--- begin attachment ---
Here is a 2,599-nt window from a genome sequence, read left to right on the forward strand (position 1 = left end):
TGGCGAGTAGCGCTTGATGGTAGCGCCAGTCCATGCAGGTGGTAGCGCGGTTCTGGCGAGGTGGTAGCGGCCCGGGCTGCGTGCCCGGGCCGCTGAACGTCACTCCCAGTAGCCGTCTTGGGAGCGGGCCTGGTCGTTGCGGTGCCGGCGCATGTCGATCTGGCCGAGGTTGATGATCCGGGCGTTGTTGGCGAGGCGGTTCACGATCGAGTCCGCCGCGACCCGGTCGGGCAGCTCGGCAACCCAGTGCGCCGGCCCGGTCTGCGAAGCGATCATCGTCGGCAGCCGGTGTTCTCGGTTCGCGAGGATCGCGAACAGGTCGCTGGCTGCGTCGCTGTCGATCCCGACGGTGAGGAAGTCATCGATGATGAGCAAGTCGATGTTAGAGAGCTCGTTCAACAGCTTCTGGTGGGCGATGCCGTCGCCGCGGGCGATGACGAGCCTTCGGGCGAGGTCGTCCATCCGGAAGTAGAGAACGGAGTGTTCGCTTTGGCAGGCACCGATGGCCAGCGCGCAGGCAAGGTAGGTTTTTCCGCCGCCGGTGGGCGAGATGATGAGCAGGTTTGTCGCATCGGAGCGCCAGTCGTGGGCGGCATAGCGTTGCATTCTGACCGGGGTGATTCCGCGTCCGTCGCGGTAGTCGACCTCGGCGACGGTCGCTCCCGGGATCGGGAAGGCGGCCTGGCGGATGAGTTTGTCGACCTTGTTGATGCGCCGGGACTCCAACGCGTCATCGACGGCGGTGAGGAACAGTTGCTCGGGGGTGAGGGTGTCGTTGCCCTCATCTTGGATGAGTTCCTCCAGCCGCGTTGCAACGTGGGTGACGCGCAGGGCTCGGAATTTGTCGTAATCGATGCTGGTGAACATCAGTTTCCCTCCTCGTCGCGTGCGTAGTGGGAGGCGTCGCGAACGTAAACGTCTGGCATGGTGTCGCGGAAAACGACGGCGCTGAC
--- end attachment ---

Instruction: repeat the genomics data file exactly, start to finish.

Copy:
Here is a 2,599-nt window from a genome sequence, read left to right on the forward strand (position 1 = left end):
TGGCGAGTAGCGCTTGATGGTAGCGCCAGTCCATGCAGGTGGTAGCGCGGTTCTGGCGAGGTGGTAGCGGCCCGGGCTGCGTGCCCGGGCCGCTGAACGTCACTCCCAGTAGCCGTCTTGGGAGCGGGCCTGGTCGTTGCGGTGCCGGCGCATGTCGATCTGGCCGAGGTTGATGATCCGGGCGTTGTTGGCGAGGCGGTTCACGATCGAGTCCGCCGCGACCCGGTCGGGCAGCTCGGCAACCCAGTGCGCCGGCCCGGTCTGCGAAGCGATCATCGTCGGCAGCCGGTGTTCTCGGTTCGCGAGGATCGCGAACAGGTCGCTGGCTGCGTCGCTGTCGATCCCGACGGTGAGGAAGTCATCGATGATGAGCAAGTCGATGTTAGAGAGCTCGTTCAACAGCTTCTGGTGGGCGATGCCGTCGCCGCGGGCGATGACGAGCCTTCGGGCGAGGTCGTCCATCCGGAAGTAGAGAACGGAGTGTTCGCTTTGGCAGGCACCGATGGCCAGCGCGCAGGCAAGGTAGGTTTTTCCGCCGCCGGTGGGCGAGATGATGAGCAGGTTTGTCGCATCGGAGCGCCAGTCGTGGGCGGCATAGCGTTGCATTCTGACCGGGGTGATTCCGCGTCCGTCGCGGTAGTCGACCTCGGCGACGGTCGCTCCCGGGATCGGGAAGGCGGCCTGGCGGATGAGTTTGTCGACCTTGTTGATGCGCCGGGACTCCAACGCGTCATCGACGGCGGTGAGGAACAGTTGCTCGGGGGTGAGGGTGTCGTTGCCCTCATCTTGGATGAGTTCCTCCAGCCGCGTTGCAACGTGGGTGACGCGCAGGGCTCGGAATTTGTCGTAATCGATGCTGGTGAACATCAGTTTCCCTCCTCGTCGCGTGCGTAGTGGGAGGCGTCGCGAACGTAAACGTCTGGCATGGTGTCGCGGAAAACGACGGCGCTGAC